By: Aubrey Bout, Brian Johnson and Steve DeMaria
As companies approach the upcoming proxy season, Say on Pay (SOP) once again becomes top of mind for Compensation Committees and corporate management. Over the past 4 years since SOP proposals became mandatory under Dodd-Frank, shareholders have continued to show overwhelming support for executive pay packages despite continued criticism by media and other outlets. Since 2011, only 2% of companies annually have failed SOP, the vast majority of which were due to pay-for-performance concerns cited by proxy advisory firms such as Institutional Shareholder Services (ISS) and Glass Lewis.
While an underperforming company coupled with high CEO pay can lead to investor dissatisfaction with the pay program, we wanted to study the subsequent performance of these failed SOP companies to determine if failing SOP actually leads to underperformance in future years. The key question underlying our research has been, “does a SOP failure affect a company’s future share price performance?” Our research indicates that a failed SOP vote (or sub-70% SOP support) is not indicative of systemic TSR underperformance versus the market. In fact, in some cases, companies that fail SOP outperform the market over the subsequent years. In addition, our research contradicts the opinion of some executive compensation critics that weak corporate governance policies are a leading indicator of damaging returns to shareholders.
Background and 2014 Say-on-Pay Results
As we start a New Year and approach the 2015 proxy season, we provide some highlights from 2014. Seventy-eight percent (78%) of companies within the Russell 3000 Index (R3000) have achieved greater than 90% support for their SOP proposals, a level consistent with support levels seen since 2011. In addition, only 2% of companies have failed to obtain majority support for their SOP proposals in 2014, a level also consistent with previous years’ results.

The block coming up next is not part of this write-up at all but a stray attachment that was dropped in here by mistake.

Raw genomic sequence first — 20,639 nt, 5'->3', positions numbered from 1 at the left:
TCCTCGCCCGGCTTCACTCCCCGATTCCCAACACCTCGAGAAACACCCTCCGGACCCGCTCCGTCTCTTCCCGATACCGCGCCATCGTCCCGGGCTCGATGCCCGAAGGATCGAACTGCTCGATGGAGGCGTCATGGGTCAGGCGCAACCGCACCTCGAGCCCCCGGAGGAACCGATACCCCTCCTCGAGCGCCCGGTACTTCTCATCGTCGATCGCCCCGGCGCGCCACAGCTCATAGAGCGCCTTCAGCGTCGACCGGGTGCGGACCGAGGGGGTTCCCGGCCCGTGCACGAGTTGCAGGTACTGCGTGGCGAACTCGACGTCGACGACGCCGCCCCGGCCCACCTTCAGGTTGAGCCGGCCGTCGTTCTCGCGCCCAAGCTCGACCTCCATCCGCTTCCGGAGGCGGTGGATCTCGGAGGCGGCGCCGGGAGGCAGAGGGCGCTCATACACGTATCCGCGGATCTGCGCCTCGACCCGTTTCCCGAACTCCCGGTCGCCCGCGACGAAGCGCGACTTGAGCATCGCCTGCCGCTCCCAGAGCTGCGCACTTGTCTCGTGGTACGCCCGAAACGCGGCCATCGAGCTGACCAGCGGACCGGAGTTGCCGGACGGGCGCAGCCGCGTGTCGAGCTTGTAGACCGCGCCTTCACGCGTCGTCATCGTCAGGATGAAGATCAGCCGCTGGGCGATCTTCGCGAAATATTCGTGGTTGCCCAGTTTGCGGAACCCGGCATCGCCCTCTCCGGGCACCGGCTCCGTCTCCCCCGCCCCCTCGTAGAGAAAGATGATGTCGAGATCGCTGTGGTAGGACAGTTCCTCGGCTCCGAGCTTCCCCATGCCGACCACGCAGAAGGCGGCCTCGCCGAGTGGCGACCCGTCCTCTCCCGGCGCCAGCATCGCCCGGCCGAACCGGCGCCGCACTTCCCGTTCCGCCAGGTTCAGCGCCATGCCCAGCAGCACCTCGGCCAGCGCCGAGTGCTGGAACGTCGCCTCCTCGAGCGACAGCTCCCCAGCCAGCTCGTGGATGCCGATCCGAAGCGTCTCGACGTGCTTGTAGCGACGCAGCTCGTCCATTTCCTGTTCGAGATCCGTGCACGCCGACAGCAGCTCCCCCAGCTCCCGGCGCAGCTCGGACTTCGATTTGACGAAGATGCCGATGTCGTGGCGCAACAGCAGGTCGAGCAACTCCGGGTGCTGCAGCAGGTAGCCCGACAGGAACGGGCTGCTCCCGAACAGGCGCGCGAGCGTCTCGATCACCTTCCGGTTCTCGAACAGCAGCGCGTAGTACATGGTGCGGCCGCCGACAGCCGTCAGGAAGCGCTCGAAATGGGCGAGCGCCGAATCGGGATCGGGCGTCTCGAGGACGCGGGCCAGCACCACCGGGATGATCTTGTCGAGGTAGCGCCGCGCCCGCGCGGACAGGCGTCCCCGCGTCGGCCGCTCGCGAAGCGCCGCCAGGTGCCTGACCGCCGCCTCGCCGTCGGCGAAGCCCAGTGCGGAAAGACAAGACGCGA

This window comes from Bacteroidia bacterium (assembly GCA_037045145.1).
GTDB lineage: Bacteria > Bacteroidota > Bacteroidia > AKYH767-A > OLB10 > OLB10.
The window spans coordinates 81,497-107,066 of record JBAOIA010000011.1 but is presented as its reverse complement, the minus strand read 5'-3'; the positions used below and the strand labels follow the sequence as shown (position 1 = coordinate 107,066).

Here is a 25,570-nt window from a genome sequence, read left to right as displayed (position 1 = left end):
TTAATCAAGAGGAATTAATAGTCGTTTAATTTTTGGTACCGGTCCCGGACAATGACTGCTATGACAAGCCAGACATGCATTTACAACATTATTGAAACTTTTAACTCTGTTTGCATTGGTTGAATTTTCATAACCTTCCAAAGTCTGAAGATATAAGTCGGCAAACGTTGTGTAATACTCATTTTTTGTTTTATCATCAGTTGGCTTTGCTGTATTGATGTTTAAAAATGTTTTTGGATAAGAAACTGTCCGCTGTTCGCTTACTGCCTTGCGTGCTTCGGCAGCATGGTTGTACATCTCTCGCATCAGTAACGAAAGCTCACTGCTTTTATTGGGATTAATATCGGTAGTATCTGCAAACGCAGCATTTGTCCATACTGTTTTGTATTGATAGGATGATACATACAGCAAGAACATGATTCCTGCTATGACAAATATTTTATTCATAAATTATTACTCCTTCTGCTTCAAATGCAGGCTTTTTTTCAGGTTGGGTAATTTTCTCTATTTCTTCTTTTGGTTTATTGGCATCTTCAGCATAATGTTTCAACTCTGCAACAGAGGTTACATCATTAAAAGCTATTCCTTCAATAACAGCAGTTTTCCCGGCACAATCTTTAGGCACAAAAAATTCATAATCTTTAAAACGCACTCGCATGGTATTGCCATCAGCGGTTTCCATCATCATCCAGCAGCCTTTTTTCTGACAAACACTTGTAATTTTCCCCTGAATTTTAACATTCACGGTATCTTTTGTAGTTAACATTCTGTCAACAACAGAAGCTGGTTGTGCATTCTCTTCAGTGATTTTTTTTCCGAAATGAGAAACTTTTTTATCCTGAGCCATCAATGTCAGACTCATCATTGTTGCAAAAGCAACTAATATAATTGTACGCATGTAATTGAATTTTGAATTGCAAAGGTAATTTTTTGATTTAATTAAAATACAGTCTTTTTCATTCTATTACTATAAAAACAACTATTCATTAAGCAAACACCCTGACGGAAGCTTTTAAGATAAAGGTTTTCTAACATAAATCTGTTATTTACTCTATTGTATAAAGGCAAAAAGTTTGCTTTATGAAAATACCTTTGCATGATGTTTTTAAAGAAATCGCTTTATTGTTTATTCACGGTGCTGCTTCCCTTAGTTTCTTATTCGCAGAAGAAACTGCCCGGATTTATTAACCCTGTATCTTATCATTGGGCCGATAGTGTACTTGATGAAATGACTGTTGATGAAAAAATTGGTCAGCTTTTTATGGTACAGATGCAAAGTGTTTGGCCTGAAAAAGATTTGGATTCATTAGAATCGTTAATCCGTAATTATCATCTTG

Companies failing SOP typically underperform market leading up to SOP vote
We studied companies failing SOP in 2011 (n=34) and 2012 (n=53) to compare how their returns fared against the market in the twelve months leading up to their failed SOP vote. The results were fairly predictable in that most companies underperformed the market leading up to their annual meeting (for consistency purposes we used a June 30th measurement date). In 2011, 76% of those companies who ended up failing SOP underperformed the broader market (Russell 3000) in the twelve months prior to their annual meeting. We evaluated company performance versus the R3000 because it is a comprehensive barometer of the investable U.S. equity market and is the subset of companies tracked by ISS’ Voting Analytics Database. All of the failed SOP companies referenced in this report are R3000 constituents. The outcome was similar for the companies failing SOP in 2012, with 81% of companies underperforming the market leading up to their annual meeting. This result is hardly surprising: lagging company performance is a primary factor for investor dissatisfaction when evaluating pay-for-performance alignment in connection with a SOP vote.
Subsequent performance after a failed SOP vote is mixed versus broader market